Tuesday, April 3, 2018

After Padlet, There's Wakelet!

Padlet users went into mourning today when the inevitable happened: Padlet become a lot less free. Beginning today, if you used Padlet, you received a message about how many more free walls you could create. If you create a Padlet account today, you can choose between a free account (3 free walls, ads, 10 MB file limit, and standard support) or a $99/year plan where you get unlimited walls and lots of bells and whistles.

In fairness, and before I suggest an alternative, I'll say a few things in Padlet's defense. First, if you want a tool to grow and stay awesome, that takes people and ideas and infrastructure and those things have a cost. The expression "there's no such thing as a free lunch" definitely applies here. Second, in the letter I got from Padlet, it implied that I could have a total of four free walls (based on my usage), but if I created four and wanted a fifth, I could delete one that I no longer use. This suggests that it's not that I can create three more, it's that I can have four total. Also, you can pay by the month. For only a month if you need it for a month. Finally, Padlet is providing some extras in the Padlet Basic (free forever) account like Search, Themes, and Premium Wallpapers.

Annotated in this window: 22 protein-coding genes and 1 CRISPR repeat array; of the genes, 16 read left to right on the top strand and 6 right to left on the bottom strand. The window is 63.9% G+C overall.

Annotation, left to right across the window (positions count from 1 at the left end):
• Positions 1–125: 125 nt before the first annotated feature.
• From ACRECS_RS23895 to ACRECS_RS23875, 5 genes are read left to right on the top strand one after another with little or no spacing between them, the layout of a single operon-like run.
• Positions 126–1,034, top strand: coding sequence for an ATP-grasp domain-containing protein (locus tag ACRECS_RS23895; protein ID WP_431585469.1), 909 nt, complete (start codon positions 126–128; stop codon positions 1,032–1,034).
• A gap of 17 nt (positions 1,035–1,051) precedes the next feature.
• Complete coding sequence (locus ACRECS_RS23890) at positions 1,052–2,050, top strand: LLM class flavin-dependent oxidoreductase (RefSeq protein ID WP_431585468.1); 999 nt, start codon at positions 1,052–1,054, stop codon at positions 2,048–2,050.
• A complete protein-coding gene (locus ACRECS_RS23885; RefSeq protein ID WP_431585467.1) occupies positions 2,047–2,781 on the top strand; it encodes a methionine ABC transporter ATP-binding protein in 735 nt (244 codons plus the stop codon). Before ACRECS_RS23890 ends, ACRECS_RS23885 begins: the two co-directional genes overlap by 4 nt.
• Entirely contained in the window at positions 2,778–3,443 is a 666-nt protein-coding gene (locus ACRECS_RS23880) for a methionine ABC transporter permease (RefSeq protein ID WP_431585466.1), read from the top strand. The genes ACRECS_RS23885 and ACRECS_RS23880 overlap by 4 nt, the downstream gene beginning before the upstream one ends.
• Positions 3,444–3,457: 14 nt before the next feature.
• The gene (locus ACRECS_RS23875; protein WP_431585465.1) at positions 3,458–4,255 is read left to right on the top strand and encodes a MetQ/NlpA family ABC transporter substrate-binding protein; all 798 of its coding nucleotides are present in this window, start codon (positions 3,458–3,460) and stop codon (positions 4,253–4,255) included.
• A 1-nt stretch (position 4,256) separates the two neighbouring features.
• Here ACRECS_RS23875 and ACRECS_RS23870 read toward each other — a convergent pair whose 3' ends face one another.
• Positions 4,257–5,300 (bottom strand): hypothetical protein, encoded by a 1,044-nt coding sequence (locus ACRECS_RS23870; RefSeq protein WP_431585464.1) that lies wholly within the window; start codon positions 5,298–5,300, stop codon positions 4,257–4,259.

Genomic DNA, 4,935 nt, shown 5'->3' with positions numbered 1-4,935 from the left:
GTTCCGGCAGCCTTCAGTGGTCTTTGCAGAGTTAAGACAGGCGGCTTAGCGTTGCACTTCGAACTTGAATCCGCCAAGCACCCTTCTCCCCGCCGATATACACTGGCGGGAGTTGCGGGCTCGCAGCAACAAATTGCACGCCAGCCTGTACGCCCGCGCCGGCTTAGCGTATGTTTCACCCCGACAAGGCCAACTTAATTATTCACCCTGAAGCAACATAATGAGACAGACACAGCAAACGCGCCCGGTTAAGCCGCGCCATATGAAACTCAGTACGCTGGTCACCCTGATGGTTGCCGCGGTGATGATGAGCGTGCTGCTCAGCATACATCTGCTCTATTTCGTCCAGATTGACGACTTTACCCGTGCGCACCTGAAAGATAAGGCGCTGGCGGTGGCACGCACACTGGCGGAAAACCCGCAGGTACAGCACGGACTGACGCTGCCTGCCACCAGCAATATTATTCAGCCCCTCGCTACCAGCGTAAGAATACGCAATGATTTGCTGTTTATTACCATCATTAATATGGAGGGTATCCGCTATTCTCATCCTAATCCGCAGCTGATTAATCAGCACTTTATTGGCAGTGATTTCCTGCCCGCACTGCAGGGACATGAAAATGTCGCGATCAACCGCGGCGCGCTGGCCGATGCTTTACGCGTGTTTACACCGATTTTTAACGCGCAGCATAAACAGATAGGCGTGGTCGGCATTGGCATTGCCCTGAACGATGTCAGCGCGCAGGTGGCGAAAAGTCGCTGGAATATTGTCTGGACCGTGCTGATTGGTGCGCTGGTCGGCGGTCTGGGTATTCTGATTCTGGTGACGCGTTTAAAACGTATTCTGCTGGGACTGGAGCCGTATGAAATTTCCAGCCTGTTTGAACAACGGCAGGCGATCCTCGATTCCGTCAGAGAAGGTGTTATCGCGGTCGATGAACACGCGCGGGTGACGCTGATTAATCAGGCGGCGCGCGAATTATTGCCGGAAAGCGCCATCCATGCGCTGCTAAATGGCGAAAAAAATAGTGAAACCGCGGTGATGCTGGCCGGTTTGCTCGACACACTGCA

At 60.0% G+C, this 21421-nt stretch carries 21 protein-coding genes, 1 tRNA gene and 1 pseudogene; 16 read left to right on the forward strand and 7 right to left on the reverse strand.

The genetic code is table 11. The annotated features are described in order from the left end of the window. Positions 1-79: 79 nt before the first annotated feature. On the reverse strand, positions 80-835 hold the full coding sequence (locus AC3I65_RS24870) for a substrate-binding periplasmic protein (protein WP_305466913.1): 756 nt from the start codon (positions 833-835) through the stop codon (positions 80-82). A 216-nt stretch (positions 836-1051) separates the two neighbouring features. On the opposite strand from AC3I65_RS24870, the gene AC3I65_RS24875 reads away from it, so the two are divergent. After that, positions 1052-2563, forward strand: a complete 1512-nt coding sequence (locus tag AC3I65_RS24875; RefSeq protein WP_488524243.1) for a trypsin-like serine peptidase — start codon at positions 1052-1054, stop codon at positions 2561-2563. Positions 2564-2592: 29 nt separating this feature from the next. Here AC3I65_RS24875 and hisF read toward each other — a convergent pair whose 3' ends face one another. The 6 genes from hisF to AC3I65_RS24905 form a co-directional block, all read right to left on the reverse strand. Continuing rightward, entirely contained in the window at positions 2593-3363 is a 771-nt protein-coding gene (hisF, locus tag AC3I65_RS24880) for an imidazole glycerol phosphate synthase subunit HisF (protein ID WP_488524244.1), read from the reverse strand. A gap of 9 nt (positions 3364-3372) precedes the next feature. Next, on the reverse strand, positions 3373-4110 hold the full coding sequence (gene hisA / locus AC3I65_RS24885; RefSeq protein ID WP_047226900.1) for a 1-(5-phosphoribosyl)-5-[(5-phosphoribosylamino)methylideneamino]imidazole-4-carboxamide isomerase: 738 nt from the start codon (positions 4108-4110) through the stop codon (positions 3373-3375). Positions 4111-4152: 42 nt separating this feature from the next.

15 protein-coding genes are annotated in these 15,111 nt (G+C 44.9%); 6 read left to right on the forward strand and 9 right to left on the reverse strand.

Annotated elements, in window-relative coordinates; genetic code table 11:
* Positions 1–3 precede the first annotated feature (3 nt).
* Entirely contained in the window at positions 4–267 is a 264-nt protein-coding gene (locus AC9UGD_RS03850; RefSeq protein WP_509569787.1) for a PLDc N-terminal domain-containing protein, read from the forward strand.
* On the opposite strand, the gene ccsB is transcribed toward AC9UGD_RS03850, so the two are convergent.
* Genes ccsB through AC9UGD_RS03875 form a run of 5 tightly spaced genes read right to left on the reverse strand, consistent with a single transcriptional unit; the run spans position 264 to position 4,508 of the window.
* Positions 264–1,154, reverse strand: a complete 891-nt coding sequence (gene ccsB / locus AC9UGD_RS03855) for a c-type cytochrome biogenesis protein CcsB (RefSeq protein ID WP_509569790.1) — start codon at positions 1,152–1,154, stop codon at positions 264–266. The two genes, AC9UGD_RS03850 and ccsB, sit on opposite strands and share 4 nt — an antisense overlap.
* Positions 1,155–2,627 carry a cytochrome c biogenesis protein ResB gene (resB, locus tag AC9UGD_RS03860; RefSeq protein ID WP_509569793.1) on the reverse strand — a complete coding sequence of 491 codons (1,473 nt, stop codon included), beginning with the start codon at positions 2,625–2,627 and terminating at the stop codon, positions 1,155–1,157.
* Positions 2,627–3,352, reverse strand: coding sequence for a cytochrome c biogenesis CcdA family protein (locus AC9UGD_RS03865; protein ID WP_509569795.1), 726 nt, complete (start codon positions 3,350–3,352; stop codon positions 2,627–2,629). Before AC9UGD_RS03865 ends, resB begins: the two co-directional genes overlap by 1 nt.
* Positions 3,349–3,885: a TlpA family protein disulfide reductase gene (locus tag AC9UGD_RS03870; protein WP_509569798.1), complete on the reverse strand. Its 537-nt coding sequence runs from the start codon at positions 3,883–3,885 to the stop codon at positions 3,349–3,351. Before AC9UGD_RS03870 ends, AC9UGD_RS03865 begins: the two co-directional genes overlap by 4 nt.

Still, for many teachers, $99/year to use Padlet is too much to spend on one webtool, so people began looking for an alternative. My pal Sarah Rivera suggested Wakelet, so I investigated that tool tonight. Here is what I found out:

Wakelet is similar to Padlet in that you can curate items together into collections. In my experience Padlet looks more like a bulletin board and Wakelet doesn't necessarily look like that, but beyond the aesthetics, the idea is basically the same. In fact, you can choose among a couple of different views for your collections and there is a grid view that can give the illusion of a bulletin board. Ish. Take a look at a collection I built tonight (you can embed them!):

Wakelet Features You Will Like

Wakelet is free.

Click a button to create a collection. Click in the header to upload or choose a cover image. Same for background images. Click to add a link, something from Twitter, and image, or text. When you have your collection just as you like it, click Save or Publish. You can have a private, unlisted, or public collection and you can add collaborators by email.

There is a Wakelet iOS app, an Android app, a Chrome extension, Firefox add-on, and Safari extension.

You can import your collections from Storify (which is shutting down as of May 16) which is kind of a cool feature. I didn't use Storify all that much, but I went ahead and imported what I had there just to try it out.

In short, Wakelet is not a perfect substitute for Padlet, but it is free, easy to use, can be collaborative, is embeddable, and has many of the shortcut tools that Padlet offered. It's definitely worth a look!

PS I'll make a comparison chart at some point . . . after a few more alternatives emerge.

1 comment:

  1. How about using Google Draw to create a Padlet Board? I created this sample in 5 minutes. https://goo.gl/JXz7de Go ahead and edit on it!